April 18, 2014

Does publishing have a gender problem when it comes to digital?


The tech guy, via Shutterstock

The tech guy, via Shutterstock

Top industry heads got together at the “Publishing for Digital Minds Conference” at the London Book Fair to discuss gender equality and whether women are being left out from the top roles in the industry.

The problem is, they couldn’t seem to agree whether or not the industry has a gender issue.

As The Bookseller reports, the discussion focused on digital roles and aimed to interrogate whether the tech jobs were going to the boys. Martha Lane Fox, a digital entrepreneur thought yes, arguing that because men dominate the technology industry, publishers recruiting for these roles are finding men to do the job.

But Rebecca Smart, who is CEO of Osprey pointed out that in the big four publishers, the top digital roles enjoy gender parity: there are women at the top at Penguin Random House and Pan Macmillan, while Hachette and HarperCollins’s digital teams are led by men. However she admitted that these roles might not reflect the lower rungs: “The digital teams below them might be a bit more skewed.”

Last year both CEO of HarperCollins Victoria Barnsley and Random House CEO Gail Rebuck were pushed from their jobs within days of each other. On Moby Lives Kirsten Reach asked “Are there any female CEOs left in the Big Five?” and found only two across the UK and the US.

The agent Claire Alexander argues that the problem actually lies with British culture, which is:

 “both sexist and ageist—and publishing is no different…Now Ursula MacKenzie [CEO at Little, Brown in the UK] is the only really senior woman in trade publishing, whereas in the US, for example, the four divisions of Penguin US—with Sonny Mehta, Gina Centrello, Maya Mavjee and Susan Petersen Kennedy heading them—illustrate gender diversity and age diversity”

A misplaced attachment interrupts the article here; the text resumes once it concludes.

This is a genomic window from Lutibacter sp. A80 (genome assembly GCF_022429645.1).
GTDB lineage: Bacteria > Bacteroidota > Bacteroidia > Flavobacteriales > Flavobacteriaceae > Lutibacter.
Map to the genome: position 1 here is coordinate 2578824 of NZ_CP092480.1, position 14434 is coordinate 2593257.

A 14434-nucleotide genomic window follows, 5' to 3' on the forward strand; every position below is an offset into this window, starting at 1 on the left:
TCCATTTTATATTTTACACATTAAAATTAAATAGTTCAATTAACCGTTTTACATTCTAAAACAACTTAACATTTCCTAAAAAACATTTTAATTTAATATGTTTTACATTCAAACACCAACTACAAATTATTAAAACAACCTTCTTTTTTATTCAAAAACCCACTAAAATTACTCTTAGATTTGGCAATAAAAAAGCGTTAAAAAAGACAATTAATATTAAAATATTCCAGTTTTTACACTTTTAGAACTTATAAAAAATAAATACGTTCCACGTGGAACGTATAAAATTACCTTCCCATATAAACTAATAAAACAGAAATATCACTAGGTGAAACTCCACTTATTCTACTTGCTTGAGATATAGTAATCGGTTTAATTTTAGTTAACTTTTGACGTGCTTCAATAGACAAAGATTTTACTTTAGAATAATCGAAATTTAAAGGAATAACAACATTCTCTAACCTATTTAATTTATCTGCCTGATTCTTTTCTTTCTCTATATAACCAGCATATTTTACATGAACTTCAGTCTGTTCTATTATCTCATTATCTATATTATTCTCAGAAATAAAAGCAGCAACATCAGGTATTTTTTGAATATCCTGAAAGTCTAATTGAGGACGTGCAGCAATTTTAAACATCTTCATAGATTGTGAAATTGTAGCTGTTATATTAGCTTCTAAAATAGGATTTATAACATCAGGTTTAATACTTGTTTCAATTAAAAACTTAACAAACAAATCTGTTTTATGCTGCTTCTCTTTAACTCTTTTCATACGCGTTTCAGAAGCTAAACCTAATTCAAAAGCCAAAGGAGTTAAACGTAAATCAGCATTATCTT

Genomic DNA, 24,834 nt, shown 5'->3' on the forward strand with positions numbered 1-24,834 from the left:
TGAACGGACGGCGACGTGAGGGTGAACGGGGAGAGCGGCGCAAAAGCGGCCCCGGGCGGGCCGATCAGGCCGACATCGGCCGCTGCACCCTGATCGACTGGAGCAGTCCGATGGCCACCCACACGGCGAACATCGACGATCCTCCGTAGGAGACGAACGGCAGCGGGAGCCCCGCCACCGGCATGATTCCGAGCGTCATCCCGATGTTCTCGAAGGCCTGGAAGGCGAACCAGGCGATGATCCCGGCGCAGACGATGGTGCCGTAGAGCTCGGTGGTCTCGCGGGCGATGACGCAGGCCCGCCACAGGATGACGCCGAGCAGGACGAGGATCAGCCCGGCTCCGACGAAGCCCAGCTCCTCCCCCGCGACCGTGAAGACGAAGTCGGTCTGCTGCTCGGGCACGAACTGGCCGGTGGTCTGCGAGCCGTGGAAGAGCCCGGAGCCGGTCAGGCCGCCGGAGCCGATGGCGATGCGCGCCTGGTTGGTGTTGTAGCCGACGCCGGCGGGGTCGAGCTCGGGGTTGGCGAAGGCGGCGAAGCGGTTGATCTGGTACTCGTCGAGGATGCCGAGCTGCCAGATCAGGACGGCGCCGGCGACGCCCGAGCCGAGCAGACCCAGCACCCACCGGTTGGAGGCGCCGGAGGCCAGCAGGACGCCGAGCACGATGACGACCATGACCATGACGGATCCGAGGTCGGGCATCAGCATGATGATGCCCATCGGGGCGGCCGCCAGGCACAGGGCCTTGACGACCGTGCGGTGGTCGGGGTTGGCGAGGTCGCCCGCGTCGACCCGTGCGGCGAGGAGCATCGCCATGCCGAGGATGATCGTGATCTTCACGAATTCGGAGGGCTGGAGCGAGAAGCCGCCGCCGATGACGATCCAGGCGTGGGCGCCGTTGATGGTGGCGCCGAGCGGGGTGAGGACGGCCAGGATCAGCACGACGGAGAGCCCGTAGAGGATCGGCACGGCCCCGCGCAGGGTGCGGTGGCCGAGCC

You don’t have to be Sheryl Sandberg to know that women don’t have 50% representation on the boards of most industries. But where publishing differs is in its high number of women in the middle. As Annette Thomas CEO of Macmillan Science & Education remarked to the Bookseller: “We’re not making steps forward, at least not at the rate we’d expect, given the predominance of women up to the middle ranks.”

If men are filling tech roles and women are more prominent, as Alexander says, in “traditionally women-dominated editor roles” then does the gender discrepancy actually reflect a clash of values?

Men coming from tech companies and from outside of the industry think they’re delivering some hard truths to an old-fashioned industry that has slept through the invention of the iPad; women who have been in publishing for their entire careers know the importance of author relationships and details that cannot be explained through big data, and they may be wary to engage.

You can see who would be more preferable to the owners of the publishing houses, and to their shareholders.

But banking on digital and its evangelists to re-invent publishing isn’t wise, especially as we’re seeing the leveling out of the growth in the e-book market. Far better to find individuals who can bridge the divide and are judicious about what it means to be digital, who are neither intimidated nor giddy.

As Canongate’s associate publisher Jenny Todd notes:

“All of the creative industries have evolved and changed in the digital landscape and anyone interested in their career has had to adapt and develop new skills. At Canongate there happen to be more women than men in digital-specific roles, however, everyone in the company has a digital role to play now anyway.”


Zeljka Marosevic is the managing director of Melville House UK.